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Development Of Visualization Tools For Response Of 1 St And 2 Nd Order Dynamic Systems

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Conference

2006 Annual Conference & Exposition

Location

Chicago, Illinois

Publication Date

June 18, 2006

Start Date

June 18, 2006

End Date

June 21, 2006

ISSN

2153-5965

Conference Session

What's New in Dynamics?

Tagged Division

Mechanical Engineering

Page Count

10

Page Numbers

11.479.1 - 11.479.10

Permanent URL

https://peer.asee.org/401

Download Count

19

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Paper Authors

biography

Peter Avitabile University of Massachusetts-Lowell

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Peter Avitabile is an Associate Professor in the Mechanical Engineering Department and the Director of the Modal Analysis and Controls Laboratory at the University of Massachusetts Lowell. He is a Registered Professional Engineer with a BS, MS and Doctorate in Mechanical Engineering and a member of ASEE, ASME and SEM.

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biography

Jeffrey Hodgkins University of Massachusetts-Lowell

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Jeff Hodgkins is a Graduate Student in the Mechanical Engineering Department at the University of Massachusetts. He is currently working on his Master’s Degree in the Modal Analysis and Controls Laboratory while concurrently working on the NSF Engineering Education Grant.

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Abstract
NOTE: The first page of text has been automatically extracted and included below in lieu of an abstract

DEVELOPMENT OF VISUALIZATION TOOLS FOR RESPONSE OF 1ST AND 2ND ORDER DYNAMIC SYSTEMS

Abstract

Students often enter a Dynamic Systems course with no real background or exposure to many of the concepts used to define “non-static” systems. The material is often a significant departure from the previous material covered, and the vernacular/terminology is very new and unfamiliar to the students. Nomenclature and concepts such as poles, zeros, s-plane, and others cause some confusion for the students.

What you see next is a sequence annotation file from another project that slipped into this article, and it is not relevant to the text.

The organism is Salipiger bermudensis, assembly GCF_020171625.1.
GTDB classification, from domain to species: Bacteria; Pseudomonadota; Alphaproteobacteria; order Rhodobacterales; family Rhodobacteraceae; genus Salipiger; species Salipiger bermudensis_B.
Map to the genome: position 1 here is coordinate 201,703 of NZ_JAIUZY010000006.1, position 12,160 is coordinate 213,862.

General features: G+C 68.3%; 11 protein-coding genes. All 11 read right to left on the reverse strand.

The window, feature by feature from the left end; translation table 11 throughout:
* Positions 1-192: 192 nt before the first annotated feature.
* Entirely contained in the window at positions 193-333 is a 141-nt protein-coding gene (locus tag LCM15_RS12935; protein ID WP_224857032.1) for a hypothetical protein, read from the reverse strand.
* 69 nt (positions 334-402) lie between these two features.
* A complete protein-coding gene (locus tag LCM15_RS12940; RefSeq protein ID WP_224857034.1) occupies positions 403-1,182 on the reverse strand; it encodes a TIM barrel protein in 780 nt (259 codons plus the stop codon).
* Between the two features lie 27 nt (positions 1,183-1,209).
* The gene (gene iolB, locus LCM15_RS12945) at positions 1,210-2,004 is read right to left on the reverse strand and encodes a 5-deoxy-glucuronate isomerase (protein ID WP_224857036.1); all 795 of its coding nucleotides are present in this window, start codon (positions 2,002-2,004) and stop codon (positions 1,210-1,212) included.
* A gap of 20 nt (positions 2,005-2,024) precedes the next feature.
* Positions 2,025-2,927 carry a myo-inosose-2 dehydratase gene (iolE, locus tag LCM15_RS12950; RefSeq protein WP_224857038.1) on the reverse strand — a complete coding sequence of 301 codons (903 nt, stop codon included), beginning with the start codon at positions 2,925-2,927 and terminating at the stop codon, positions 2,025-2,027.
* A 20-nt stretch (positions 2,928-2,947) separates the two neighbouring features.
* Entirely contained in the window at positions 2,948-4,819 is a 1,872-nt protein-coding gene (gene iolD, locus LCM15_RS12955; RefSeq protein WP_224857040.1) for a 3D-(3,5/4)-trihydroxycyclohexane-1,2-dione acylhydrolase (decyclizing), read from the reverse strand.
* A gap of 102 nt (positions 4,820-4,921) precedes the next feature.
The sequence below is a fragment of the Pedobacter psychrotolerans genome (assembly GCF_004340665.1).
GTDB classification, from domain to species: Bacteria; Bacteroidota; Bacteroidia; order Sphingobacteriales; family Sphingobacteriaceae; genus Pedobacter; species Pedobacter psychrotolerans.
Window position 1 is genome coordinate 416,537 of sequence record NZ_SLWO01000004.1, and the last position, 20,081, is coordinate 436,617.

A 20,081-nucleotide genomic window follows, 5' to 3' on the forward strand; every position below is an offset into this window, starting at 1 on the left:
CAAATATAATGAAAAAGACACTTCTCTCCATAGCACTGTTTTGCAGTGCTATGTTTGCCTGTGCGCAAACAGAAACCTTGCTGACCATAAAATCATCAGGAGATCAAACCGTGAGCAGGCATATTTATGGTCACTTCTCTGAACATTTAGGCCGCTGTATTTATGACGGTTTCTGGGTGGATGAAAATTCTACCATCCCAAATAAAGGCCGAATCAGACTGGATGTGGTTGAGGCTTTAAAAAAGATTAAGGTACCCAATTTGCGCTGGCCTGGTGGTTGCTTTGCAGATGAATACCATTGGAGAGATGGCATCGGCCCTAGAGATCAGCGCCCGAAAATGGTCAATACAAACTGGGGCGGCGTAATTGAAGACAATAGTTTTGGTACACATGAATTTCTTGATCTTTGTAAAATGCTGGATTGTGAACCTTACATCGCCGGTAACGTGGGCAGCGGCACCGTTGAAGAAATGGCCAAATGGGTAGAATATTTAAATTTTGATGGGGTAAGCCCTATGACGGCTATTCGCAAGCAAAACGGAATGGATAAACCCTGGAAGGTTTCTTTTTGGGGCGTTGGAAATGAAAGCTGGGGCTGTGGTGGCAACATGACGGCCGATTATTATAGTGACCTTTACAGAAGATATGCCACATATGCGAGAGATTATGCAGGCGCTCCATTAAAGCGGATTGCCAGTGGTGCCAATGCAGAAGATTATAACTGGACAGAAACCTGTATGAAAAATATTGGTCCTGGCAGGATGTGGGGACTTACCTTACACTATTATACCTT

In order to help the students further explore these new concepts and ideas and overcome some of the issues related to this departure in material, several MATLAB and LabVIEW graphical user interfaces (GUIs) have been developed. GUIs related to response of first and second order systems due to a variety of different input conditions have been developed. The GUIs present data in a form so that students can immediately see the effects of changing system parameters as they relate to pole locations in the s-plane, time response and settling time, and complex frequency response characteristics. The GUIs are presented along with student survey assessment on the usefulness of the new software tools.

I. Introduction

Mechanical Engineering students take a wide variety of different courses in the solids and thermofluids fields. In the area of solids, courses such as statics, strength of materials, etc. generally revolve around simple concepts of static strength with some material on fatigue but with no real description as to how those dynamic loads are created. In fact, the majority of a student’s curriculum may center on these basic static concepts with little exposure to real response of dynamic systems. Even courses in dynamics generally focus only on the subject of rigid body dynamics. The fundamental concepts of frequencies, damping, poles/zeros, etc. are not addressed until either a Dynamic Systems course taught at the Junior or Senior level or a sequence of Vibrations and Controls courses. However, depending on the particular curriculum of an individual program, many times only one Dynamic Systems course is available along with elective courses in Vibrations and/or Controls. Suffice it to say that the engineering student enters into a course such as Dynamic Systems with very little exposure (if any at all) in vernacular typically used for this material.

The beginning of a Dynamic Systems course finds the student perplexed and confused concerning basic topics. Of course, the student has already seen portions of this basic material in math related courses such as Ordinary Differential Equations, but it is likely that the student has no recollection of that material nor were there any “practical” examples that might have forced the student to remember any of that material. In teaching a Dynamic Systems course, basic concepts of complex numbers (real and imaginary), relationships of exponentials and sines/cosines, solutions of 1st and 2nd order differential equations, Laplace transforms, Fourier Series, etc. are expected to be firmly planted in the student’s skill sets. Often, however, these

Avitabile, P., & Hodgkins, J. (2006, June), Development Of Visualization Tools For Response Of 1 St And 2 Nd Order Dynamic Systems Paper presented at 2006 Annual Conference & Exposition, Chicago, Illinois. https://peer.asee.org/401

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